If you’ve read one fairytale, you’ve read them all when it comes to stepmothers. The words “evil” and “stepmother” are pretty much interchangeable. But is the stereotype true?
Who can forget Cinderella? Her real name was actually Ella, but her stepmother and sisters gave her the horrible nickname because she slept next to the fireplace and was permanently dirty from burned coal dust.
What about Snow White? This paragon of beauty was sent out with a hunter and her stepmother demanded her heart in a box to prove that he had murdered her in the woods. What in the actual &%$#…??
So what does it mean to be a stepmother today in a so-called “blended family,” words that describe the common occurrence of spouses having children in their homes that aren’t related to them by blood?
Well, I should hope that stepmothers are not trying to get their stepchildren killed these days, but how much involvement should stepmothers have in the way their partner parents his own child?
It gets tricky when you’re in a blended household as children who have been brought up differently by their parents are now under the same roof and suddenly need to follow the same rules. To make the transition easier, it’s best to knock out these rules before you move in together.
But who makes the rules and whose existing rules stick? Can the biological parent override the stepparent, or are all the parents in the house treated equally? And if a stepparent has no kids of their own, is that person’s opinion about discipline automatically discounted?
For a blended family to work, all the children’s parents need to come together and agree on the fundamental rules of parenting, regardless of who gave birth to whom. Simple things like TV time, behavioral expectations, homework, eating habits, etc., need to be discussed and presented as a united front.
And the unit of parents must unanimously agree on discipline and who implements it. The general consensus is that biological parents do the hardcore discipline for big issues like sex, drugs, rock n roll, but any of the subsidiary parents can discipline over general issues like wet towels on the floor.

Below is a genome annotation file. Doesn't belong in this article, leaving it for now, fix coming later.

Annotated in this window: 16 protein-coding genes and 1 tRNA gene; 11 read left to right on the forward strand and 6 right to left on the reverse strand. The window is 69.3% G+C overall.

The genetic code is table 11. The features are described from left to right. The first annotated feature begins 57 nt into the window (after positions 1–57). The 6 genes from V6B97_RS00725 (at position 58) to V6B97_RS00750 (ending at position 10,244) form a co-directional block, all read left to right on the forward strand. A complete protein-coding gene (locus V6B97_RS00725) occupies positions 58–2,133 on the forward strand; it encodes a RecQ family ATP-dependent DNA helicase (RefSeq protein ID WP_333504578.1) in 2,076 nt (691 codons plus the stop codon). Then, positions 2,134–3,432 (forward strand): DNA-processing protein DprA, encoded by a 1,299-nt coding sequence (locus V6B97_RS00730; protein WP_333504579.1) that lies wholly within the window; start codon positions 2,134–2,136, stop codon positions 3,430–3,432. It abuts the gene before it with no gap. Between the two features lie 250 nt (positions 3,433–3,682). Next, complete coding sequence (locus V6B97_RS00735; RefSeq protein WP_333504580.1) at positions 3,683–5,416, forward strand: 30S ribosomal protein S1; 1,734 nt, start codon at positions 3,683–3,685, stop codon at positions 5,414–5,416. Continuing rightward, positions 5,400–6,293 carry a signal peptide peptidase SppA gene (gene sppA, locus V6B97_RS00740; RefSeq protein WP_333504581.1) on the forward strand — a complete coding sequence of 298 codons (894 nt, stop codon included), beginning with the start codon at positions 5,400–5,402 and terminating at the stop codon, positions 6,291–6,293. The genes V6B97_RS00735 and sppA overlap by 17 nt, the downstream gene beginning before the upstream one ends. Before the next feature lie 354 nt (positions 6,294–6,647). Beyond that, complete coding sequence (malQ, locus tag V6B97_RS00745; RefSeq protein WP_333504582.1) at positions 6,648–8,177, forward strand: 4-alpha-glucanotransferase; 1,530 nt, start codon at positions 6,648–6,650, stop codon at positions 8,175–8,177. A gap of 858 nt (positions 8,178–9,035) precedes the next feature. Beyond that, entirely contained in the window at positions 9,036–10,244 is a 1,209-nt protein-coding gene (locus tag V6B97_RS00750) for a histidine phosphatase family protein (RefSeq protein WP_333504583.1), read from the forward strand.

If one parent needs to travel for work and the other parent will be alone with all the kids, children should be given the choice of going to their other biological parent for that period. It is always good for children to spend time with their parents, regardless of custody arrangements.
Special care must be taken not to favor your biological child over the rest. When in the same house, all children should be treated equally by all the adults raising them. What’s good for one should be good for the next—no exceptions—where possible while taking age into account.
Children who go to other parents on weekends and come back with expensive gadgets and toys may create feelings of resentment amongst their stepsiblings. If one parent enjoys spoiling the child they see less often by buying expensive things, the rule should be that they keep it at their own house.
Stepmothers should also not cross lines when it comes to the child’s relationship with their biological mother. Same with stepfather and biological fathers. Many beautiful relationships have grown from a new stepparent opening their home up to their partner’s ex on special holidays for the good of the children.
There need not be any jealousy involved, and your partner’s kids or ex are not your competition. Remind him about their birthdays and school events. If one of them seems down, approach them with kindness and ask if you can help or if they want to speak to another parent. Dial their mom/dad for them.
Involve your children in decision-making about the holidays, new home, getting a pet, and even adding another baby to your brood. Sit down and hear them out. Children who are allowed to say their piece will feel heard and loved, even if the family votes a different way.
When they reach teenagehood, have another family meeting and discuss living arrangements. Some kids might move to the other parent for school/college or just for a change. Support their decisions and stay in touch. Their moving out is not about you, so don’t make things awkward.
Ultimately, being a stepparent can be as simple or as difficult as all the parties involved choose to make it. Ask yourself how you would have wanted to be treated as a child or teenager, and then treat them like that. At the end of the day, children living in your home are your responsibility, blood or not.
If the children are missing a parent through abandonment or death, then you need to step up without stepping in. What that means is that you support them as a good parent would without trying to fill their bio parent’s shoes or take up space they haven’t offered up yet.
Remember, a well-loved child is a gift to the world.